Back in December 2011, a lot of physicists were persuaded that the data shown by ATLAS and CMS was convincing evidence that the Higgs particle had been discovered. It turned out the data was indeed showing the first hint of the Higgs. But their confidence in what the data was telling them at the time — what was called “firm evidence” by some — was dead wrong. I took a lot of flack for viewing that evidence as a 50-50 proposition (70-30 by March 2012, after more evidence was presented). Yet the December 2015 (March 2016) evidence for the bump at 750 GeV was comparable to what we had in December 2011 for the Higgs. Where’d it go?  Clearly such a level of evidence is not so firm as people claimed. I, at least, would not have been surprised if that original Higgs hint had vanished, just as I am not surprised now… though disappointed of course.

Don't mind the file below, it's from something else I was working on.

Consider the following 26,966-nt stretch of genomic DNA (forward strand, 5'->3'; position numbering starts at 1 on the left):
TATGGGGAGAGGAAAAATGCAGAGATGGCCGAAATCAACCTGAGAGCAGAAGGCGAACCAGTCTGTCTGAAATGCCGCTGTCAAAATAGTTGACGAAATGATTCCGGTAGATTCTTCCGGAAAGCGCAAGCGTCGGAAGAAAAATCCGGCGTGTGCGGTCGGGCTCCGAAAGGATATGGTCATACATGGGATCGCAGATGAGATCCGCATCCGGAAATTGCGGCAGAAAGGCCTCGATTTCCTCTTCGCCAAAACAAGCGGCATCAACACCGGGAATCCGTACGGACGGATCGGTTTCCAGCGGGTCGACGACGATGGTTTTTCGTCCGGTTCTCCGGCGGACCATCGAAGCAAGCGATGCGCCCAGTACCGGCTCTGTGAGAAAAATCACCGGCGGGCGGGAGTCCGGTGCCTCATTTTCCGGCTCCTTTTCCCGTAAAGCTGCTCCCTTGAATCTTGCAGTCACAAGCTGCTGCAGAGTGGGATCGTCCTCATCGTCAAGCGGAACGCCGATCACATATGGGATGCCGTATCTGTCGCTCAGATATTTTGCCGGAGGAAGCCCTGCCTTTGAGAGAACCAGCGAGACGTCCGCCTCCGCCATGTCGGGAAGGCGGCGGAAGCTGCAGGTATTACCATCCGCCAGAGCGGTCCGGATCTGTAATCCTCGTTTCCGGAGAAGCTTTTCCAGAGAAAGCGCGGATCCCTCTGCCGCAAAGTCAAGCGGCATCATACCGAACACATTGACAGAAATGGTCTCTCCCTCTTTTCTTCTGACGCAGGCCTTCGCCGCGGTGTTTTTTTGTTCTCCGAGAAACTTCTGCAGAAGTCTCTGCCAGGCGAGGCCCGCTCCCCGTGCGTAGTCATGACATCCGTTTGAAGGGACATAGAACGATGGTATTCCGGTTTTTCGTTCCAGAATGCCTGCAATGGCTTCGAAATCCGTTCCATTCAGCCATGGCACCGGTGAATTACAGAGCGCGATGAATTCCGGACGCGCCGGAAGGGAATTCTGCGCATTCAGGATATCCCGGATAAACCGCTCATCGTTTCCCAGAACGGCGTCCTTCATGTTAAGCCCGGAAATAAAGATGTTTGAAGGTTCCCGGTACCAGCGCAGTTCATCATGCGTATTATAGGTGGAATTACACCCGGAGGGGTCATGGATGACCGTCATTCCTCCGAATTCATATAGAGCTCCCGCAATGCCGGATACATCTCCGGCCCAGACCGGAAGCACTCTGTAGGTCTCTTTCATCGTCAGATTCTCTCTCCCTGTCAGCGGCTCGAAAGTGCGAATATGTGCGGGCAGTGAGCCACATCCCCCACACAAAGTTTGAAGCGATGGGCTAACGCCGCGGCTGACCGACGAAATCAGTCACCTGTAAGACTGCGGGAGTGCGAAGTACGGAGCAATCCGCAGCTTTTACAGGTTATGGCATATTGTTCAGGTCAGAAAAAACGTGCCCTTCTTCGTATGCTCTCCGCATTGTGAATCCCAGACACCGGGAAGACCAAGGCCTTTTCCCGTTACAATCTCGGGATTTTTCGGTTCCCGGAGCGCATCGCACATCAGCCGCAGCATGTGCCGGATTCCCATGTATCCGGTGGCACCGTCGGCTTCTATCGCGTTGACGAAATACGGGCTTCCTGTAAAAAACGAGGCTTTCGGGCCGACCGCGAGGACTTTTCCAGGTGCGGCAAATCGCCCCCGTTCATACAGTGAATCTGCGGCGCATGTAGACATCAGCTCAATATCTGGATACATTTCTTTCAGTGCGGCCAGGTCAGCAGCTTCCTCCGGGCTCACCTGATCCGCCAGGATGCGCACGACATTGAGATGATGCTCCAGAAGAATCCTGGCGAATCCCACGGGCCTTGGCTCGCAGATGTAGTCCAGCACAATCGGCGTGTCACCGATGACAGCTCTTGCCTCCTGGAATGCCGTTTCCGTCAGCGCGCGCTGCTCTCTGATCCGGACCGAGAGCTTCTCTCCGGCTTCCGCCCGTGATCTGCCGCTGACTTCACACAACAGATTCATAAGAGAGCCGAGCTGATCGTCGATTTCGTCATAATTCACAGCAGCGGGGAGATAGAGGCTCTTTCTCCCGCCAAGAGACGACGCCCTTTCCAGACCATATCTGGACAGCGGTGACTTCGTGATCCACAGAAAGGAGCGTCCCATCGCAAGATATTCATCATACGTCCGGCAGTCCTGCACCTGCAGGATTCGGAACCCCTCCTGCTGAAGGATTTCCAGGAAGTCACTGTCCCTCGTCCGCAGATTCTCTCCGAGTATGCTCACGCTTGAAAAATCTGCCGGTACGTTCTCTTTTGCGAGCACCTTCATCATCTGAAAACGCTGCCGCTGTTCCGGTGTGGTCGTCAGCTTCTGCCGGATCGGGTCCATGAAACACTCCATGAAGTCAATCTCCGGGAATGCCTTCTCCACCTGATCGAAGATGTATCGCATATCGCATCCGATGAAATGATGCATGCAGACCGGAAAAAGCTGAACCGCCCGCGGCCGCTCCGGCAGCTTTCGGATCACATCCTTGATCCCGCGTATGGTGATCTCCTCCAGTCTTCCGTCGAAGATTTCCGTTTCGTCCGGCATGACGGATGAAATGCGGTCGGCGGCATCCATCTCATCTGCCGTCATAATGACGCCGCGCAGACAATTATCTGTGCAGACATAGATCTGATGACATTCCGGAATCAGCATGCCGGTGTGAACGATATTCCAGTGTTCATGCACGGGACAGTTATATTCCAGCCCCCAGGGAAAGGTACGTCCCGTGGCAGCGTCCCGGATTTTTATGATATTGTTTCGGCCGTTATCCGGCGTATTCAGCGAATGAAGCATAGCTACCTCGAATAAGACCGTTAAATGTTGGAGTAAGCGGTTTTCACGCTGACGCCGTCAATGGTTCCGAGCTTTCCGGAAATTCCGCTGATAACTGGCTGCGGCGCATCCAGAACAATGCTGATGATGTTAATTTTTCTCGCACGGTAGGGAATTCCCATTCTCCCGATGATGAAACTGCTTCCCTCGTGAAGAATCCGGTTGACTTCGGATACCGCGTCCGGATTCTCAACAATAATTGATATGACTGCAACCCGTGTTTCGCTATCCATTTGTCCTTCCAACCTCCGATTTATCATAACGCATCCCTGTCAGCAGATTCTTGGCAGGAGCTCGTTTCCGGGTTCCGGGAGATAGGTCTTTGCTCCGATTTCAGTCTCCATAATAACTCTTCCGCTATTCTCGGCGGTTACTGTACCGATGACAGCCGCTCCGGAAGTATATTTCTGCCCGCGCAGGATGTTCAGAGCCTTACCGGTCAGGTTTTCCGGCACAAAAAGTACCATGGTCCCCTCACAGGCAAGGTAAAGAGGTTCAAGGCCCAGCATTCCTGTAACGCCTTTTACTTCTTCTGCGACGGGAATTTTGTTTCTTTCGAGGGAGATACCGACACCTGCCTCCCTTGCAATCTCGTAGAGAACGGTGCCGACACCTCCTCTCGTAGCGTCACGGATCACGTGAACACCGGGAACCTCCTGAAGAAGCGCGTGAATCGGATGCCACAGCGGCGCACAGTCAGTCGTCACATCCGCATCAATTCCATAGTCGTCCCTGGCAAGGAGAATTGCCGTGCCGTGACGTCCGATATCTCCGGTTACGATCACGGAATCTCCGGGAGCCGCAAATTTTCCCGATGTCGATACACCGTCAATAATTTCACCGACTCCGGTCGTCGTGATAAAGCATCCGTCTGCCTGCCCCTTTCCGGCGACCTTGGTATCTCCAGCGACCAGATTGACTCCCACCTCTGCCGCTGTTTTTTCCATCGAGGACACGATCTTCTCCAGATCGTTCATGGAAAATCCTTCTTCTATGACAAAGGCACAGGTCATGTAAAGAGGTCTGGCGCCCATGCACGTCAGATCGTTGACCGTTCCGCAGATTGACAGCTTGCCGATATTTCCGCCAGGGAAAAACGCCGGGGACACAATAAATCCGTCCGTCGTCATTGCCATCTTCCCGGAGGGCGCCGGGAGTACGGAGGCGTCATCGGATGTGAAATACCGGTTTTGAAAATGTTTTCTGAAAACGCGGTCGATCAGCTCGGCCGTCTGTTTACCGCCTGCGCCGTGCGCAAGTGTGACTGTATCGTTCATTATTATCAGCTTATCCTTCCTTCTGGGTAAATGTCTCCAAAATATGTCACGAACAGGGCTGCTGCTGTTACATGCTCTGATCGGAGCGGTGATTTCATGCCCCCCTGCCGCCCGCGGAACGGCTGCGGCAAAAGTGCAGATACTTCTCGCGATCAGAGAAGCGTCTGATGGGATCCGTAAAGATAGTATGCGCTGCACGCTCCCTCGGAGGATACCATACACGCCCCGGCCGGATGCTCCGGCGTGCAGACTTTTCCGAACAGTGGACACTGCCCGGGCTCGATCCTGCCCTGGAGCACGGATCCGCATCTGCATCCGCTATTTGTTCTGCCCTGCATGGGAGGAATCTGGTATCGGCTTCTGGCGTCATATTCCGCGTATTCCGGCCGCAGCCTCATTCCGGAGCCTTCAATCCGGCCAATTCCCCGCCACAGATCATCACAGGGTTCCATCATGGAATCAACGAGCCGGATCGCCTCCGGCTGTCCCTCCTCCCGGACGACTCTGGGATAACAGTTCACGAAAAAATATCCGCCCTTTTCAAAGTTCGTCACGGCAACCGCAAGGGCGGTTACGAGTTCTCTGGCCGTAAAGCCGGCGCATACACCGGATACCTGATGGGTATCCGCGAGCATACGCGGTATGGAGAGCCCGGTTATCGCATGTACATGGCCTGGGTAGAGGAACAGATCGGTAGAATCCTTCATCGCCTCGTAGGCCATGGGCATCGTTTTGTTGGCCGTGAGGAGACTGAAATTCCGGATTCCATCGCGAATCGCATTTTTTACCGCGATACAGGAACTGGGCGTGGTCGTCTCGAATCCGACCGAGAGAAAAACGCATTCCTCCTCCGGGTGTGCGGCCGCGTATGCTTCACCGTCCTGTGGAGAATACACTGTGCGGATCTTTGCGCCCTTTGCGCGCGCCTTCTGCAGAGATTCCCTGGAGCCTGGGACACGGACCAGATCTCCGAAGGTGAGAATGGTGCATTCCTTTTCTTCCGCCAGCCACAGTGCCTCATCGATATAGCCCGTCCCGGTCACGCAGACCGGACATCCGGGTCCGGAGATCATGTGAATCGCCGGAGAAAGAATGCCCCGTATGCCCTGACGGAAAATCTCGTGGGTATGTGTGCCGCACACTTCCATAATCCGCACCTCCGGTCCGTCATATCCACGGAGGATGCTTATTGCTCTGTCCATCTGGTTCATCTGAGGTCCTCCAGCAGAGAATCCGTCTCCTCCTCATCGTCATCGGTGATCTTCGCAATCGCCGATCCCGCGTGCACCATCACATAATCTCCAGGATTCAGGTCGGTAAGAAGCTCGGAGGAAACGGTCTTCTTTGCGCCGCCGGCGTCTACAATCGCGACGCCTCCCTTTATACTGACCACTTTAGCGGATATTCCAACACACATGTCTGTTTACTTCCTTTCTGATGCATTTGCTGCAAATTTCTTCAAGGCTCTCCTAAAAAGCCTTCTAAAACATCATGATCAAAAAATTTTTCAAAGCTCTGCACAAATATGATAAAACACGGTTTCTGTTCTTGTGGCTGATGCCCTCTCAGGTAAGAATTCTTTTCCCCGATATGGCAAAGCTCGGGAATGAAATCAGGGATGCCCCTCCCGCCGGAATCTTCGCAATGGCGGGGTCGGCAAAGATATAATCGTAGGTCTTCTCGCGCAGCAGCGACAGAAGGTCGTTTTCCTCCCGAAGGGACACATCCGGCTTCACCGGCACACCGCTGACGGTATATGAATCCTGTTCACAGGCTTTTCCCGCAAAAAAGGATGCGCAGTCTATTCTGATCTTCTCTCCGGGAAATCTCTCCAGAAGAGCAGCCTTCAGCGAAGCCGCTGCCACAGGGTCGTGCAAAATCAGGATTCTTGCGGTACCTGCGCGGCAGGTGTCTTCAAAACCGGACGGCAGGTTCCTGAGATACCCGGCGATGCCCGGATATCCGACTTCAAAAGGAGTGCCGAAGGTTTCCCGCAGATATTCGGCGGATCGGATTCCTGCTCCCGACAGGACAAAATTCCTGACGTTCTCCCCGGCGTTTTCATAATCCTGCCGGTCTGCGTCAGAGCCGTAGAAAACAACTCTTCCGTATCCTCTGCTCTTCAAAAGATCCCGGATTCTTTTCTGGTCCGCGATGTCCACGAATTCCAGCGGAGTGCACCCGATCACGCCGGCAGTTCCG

Was this all much ado about nothing? I don’t think so. There’s a reason to have fire drills, to run live-fire exercises, to test out emergency management procedures. A lot of new ideas, both in terms of new theories of nature and new approaches to making experimental measurements, were generated by thinking about this bump in the night. The hope for a quick 2016 discovery may be gone, but what we learned will stick around, and make us better at what we do.

A Flash in the Pan Flickers Out

Back in the California Gold Rush, many people panning for gold saw a yellow glint at the bottom of their pans, and thought themselves lucky.  But more often than not, it was pyrite — iron sulfide — fool’s gold…